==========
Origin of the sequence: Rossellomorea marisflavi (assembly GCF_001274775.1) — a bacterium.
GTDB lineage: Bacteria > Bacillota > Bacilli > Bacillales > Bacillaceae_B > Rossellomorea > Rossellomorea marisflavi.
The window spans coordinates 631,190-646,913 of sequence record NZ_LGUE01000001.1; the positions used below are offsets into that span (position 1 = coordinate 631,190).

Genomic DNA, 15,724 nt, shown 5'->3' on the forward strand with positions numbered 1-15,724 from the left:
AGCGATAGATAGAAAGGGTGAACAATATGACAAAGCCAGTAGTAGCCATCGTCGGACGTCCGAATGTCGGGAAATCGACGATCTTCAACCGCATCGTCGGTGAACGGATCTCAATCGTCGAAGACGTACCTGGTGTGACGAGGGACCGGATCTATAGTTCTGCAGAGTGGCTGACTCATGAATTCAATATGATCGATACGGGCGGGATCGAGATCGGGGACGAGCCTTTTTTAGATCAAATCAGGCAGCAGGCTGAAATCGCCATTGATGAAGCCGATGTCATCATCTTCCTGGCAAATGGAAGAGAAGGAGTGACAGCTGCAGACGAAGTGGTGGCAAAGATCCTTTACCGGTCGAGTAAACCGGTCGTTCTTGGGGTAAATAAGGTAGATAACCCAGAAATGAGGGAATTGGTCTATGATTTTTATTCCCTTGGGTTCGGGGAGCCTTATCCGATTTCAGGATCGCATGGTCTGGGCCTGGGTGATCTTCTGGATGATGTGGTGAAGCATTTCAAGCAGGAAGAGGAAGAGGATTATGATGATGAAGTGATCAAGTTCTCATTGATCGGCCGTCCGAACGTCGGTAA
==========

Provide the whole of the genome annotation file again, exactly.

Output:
Origin of the sequence: Rossellomorea marisflavi (assembly GCF_001274775.1) — a bacterium.
GTDB lineage: Bacteria > Bacillota > Bacilli > Bacillales > Bacillaceae_B > Rossellomorea > Rossellomorea marisflavi.
The window spans coordinates 631,190-646,913 of sequence record NZ_LGUE01000001.1; the positions used below are offsets into that span (position 1 = coordinate 631,190).

Genomic DNA, 15,724 nt, shown 5'->3' on the forward strand with positions numbered 1-15,724 from the left:
AGCGATAGATAGAAAGGGTGAACAATATGACAAAGCCAGTAGTAGCCATCGTCGGACGTCCGAATGTCGGGAAATCGACGATCTTCAACCGCATCGTCGGTGAACGGATCTCAATCGTCGAAGACGTACCTGGTGTGACGAGGGACCGGATCTATAGTTCTGCAGAGTGGCTGACTCATGAATTCAATATGATCGATACGGGCGGGATCGAGATCGGGGACGAGCCTTTTTTAGATCAAATCAGGCAGCAGGCTGAAATCGCCATTGATGAAGCCGATGTCATCATCTTCCTGGCAAATGGAAGAGAAGGAGTGACAGCTGCAGACGAAGTGGTGGCAAAGATCCTTTACCGGTCGAGTAAACCGGTCGTTCTTGGGGTAAATAAGGTAGATAACCCAGAAATGAGGGAATTGGTCTATGATTTTTATTCCCTTGGGTTCGGGGAGCCTTATCCGATTTCAGGATCGCATGGTCTGGGCCTGGGTGATCTTCTGGATGATGTGGTGAAGCATTTCAAGCAGGAAGAGGAAGAGGATTATGATGATGAAGTGATCAAGTTCTCATTGATCGGCCGTCCGAACGTCGGTAA